Genesis as allegory?

Discussion in 'Philosophy, Religion and Spirituality' started by dhouseholder, Dec 5, 2010.

  1. dhouseholder

    dhouseholder Registered User

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    So a friend and I were discussing various topics around a campfire one night concerning human nature and evolution, and after various tangents we came across this little nugget...

    What if the creation myth at the beginning of Genesis is an allegory for man's (for lack of better terms) "ascent" from the animal to the human form? Here are the arguments.

    What we get from scripture, and pardon the brief paraphrasing, is that everything was good and great in the Garden. God made Adam and he walked around buck-naked, hung out with Eve, and they were generally worry-free creatures.

    Enter knowledge. Their first response AFTER chowing down on the Apple is to clothe themselves. Let's stop here and create our first premise.

    A) One can only "know" of something due to a presence of an opposite. For example, you can only know pride if you know shame, hot if you have known cold, light if dark, etc.

    Therefore, at the moment of knowledge, we became human. We stopped viewing ourselves as "not-human" and began to view ourselves as different from our environment. Is this not a benchmark for humanity? Self-awareness?

    So if you were first Homo sapiens (which, sapiens means "knowing"), how else could you explain the fact that those monkeys over there have no understanding that they do what we call "evil" things, yet anatomically they are pretty much the same as us? What makes US different from THEM? Knowledge of Good and Evil.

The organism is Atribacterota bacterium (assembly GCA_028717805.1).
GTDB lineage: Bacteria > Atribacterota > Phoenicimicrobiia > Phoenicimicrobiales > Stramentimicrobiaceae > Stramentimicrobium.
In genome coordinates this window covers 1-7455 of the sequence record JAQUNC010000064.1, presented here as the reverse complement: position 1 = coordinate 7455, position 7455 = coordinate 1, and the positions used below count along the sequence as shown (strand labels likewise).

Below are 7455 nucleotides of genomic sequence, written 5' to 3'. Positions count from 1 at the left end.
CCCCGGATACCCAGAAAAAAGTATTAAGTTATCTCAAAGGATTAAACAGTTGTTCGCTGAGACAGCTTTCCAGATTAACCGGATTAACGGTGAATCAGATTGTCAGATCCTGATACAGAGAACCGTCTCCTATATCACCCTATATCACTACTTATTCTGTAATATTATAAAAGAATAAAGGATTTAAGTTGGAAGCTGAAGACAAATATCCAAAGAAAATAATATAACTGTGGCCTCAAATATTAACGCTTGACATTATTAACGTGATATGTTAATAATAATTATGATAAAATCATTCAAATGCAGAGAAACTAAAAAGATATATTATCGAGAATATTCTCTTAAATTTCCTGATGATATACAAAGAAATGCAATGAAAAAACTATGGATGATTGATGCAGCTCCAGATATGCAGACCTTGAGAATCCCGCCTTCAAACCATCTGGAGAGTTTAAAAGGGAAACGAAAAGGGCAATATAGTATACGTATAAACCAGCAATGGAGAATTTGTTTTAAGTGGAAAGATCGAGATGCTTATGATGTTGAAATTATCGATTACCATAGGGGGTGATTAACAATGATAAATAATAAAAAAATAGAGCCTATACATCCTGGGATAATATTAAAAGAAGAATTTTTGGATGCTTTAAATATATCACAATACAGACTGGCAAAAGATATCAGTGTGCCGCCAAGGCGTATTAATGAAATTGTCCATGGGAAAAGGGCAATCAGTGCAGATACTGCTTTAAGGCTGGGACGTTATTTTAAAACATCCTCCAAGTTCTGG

Is this an allegory for human's first conception that we were somehow different from the rest of the monkeys?

    God also said, "If you eat the fruit, you will die." That's because those non-Human monkeys are not sentient. They didn't eat the Apple. They know not of their impending death. We do.

    This is why I propose that Genesis is a recollection of genetic memory of our budding humanity expressed the only way that early humans could, as a mystical and sacred thing.


    Thoughts?
     
  2. coachn

    coachn Coach John S. Nagy Premium Member

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    It will be for you everything you choose it to be.
     
  3. rhitland

    rhitland Founding Member Premium Member

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    I have read something along these lines before except they said eating the apple transformed us from our vegetable soul to our animal spirit. When in the vegetable state we are in total peace with GOd because he provided all we needed without the polluting of self awarness and this vegetable soul is our direct connect to God and was required first in the processes that was to come. The purpose of the transformation was to learn to subdue the animal spirit through self awarness guided by the vegetable soul or God, however you want to put. The end game is for the vegetable soul to control the materalistic animal spirit and combine their "powers" if you will to be more like Jesus or Muhammad for lack of better example. In this same book I read that the vegetable soul is to re-emerge and begin to overtake the animal spirit in December 2012!
     
  4. rhitland

    rhitland Founding Member Premium Member

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    By the way I have always found it mystical the way a campfire can whisper wisdom in your ear if you sit with it long enough! I would love to join one of those campfire sessions in the future!